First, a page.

March 3, 2008
Last October I took a cruise down the Rhine River from Basel, Switzerland to Antwerp, Belgium. The major purpose of the trip was to trace the journey Joseph Leisey took at age 14 in 1768, as an indentured servant on his way to boarding a ship from Rotterdam to Philadelphia in the Colony of Pennsylvania. Joseph is the first known Leisey to have arrived in the Colonies.
Prior to the cruise, I spent two days in Basel, Switzerland at a university library trying to determine what the conditions were that motivated Joseph to make the journey at such a young age. Since I do not speak German, I hired two university students who were proficient in German and English to help me with the research. It was determined, after going through numerous documents, that there were two major conditions which might have influenced Joseph's family to allow him to leave home at such a young age:
1. Louis XIV of France destroyed a large portion of the German Palatinate during the Thirty Year War, also known as the Palatinate War of Succession. Even long after the Thirty Year War, residents of the Palatinate were still suffering economically as late as 1768 when Joseph left the area for the Colonies.
2. The Protestant Reformation was still taking place and many emerging religions were being persecuted not only by the Catholics, but also by the followers of the Protestant Reformation who were divided into "church" and "sect" people.
Upon my return home I did further research and found following in the book, WHITE SERVITUDE IN PENNSYLVANIA by Dr. Cheesman A. Herrick, "The number of sect adherents was large, and they did not wholly escape persecution at the hands of their fellow Protestants, much less from the Catholics. Sect peoples wandered out in little groups and, with a devotion to their religious opinions as intense as was that of the Puritans, braved the dangers of the deep and faced the uncertainties of a home in the wilderness that these opinions might be cherished and nurtured."
Many persecuted religions throughout Europe and well as in the Palatinate were notified by William Penn after he had received a land grant from the English Crown to pay off a debt to his father. Penn named the new Colony, Pennsylvania, which means Penn's Woods. Penn, a devout Quaker, who had experienced his share of persecution in England, planned his "holy experiment" and established a colony, Pennsylvania, in which religious toleration would be the order of the day. Penn advertised throughout Europe and in the Rhine Valley for immigrants to settle in Pennsylvania to practice their religions without persecution and harassment. Many religions such as the Amish, Mennonites, Reformed, Moravians, Schwenkfelders, Brethren and others were fleeing their homes in Germany to escape poverty and oppression and seek a safe place to live and practice their religions.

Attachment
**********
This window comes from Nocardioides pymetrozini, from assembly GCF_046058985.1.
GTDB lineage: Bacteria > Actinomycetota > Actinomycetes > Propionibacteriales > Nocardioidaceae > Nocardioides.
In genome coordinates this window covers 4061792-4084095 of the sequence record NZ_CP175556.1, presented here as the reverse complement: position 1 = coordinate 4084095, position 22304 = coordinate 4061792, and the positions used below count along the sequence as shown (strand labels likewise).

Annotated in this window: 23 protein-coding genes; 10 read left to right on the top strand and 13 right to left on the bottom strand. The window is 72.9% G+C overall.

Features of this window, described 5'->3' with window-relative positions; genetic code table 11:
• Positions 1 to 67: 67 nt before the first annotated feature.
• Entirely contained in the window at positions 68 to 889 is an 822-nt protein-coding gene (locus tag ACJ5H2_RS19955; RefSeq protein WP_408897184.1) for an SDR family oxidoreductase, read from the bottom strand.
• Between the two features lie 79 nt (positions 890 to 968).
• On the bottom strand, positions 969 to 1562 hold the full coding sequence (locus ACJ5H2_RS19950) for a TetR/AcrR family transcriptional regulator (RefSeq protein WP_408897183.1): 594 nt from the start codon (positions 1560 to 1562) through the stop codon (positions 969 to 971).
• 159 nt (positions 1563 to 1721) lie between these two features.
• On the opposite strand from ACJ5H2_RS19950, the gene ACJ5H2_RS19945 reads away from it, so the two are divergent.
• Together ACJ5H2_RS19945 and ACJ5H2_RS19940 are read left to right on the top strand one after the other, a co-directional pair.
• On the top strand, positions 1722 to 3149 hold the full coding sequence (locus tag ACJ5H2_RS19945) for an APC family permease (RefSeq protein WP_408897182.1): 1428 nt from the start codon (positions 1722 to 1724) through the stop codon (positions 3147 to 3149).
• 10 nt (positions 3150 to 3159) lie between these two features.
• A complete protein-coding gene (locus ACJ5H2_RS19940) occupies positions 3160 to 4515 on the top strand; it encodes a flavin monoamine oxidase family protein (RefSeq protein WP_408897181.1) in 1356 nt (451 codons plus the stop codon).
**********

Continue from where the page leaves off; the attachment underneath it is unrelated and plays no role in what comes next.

Throughout my trip I tried to think of what might have been going through Joseph's mind as he journeyed down the Rhine River. For his passage, Joseph probably worked his way down the Rhine River on a merchant barge carrying produce, wheat, and other items to the various towns along the way. In 1768, as a 14 year old youth, who probably never traveled any distance before, Joseph must have been thinking about what life would be like in the Colonies if he were fortunate to make it that far alive. He also must have been very sad about leaving his family and friends, and knowing that he might never see them again.
Joseph must have enjoyed the beautiful scenery along the Rhine River, especially the castles on the hill sides which were damaged as a result of the Thirty Year War. He must have seen a more pristine, undeveloped and uncommercialized Rhine River Valley than there is today. He also made many more stops than I did because boats leaving the Palatinate at that time were required to stop and pay customs at thirty-six towns before reaching Rotterdam.
Joseph probably met a ship captain in Rotterdam who secured him as a redemptioner, (indentured servant) to cover the expense of the passage to Philadelphia. According to Duncan Clarke in A NEW WORLD: The history of Immigration into the United States, "In the days before slaves, the early colonists relied on indentured servants to do much of the menial work. These were people who wanted to escape poverty and oppression in Europe, but were too poor to pay the passage across the Atlantic. The contract would bind them for usually between three and seven years in return for their passage and board and eventually on the expiry of the contract, a small plot of land." Most of the redemptioners, indentured servants, were agricultural laborers, but Joseph Leisey was fortunate because his master, John Bucher taught him the art of weaving.
If you haven't taken a cruise down the Rhine River, I would highly recommend the trip because the Rhine is a beautiful river with wonderful vistas and interesting history, topography and villages throughout the journey. It is also one of the most heavily commercially navigated rivers in Europe. It was interesting stopping in many of the towns and cities along the Rhine, including: Strasbourg, the capital of Alsace, France; Brisach with views of the Black Forest through the Rhine Valley to the Vosges Mountains in France; Heidelberg a university town since 1386 and the icon of the German romantic period; Rudesheim the home to a number of castles including the beautiful old castle, Ehrenfels; Cologne, the fourth largest city in Germany and known as the cathedral city. We also visited Amsterdam, Rotterdam, Brugge and Antwerp before departing the boat. It was a wonderful trip and made me appreciate just a small part of Joseph Leisey's journey to the American Colony of Pennsylvania.
Donald E. Leisey, Ed.D.
23 Peacock Drive
San Rafael, CA 94901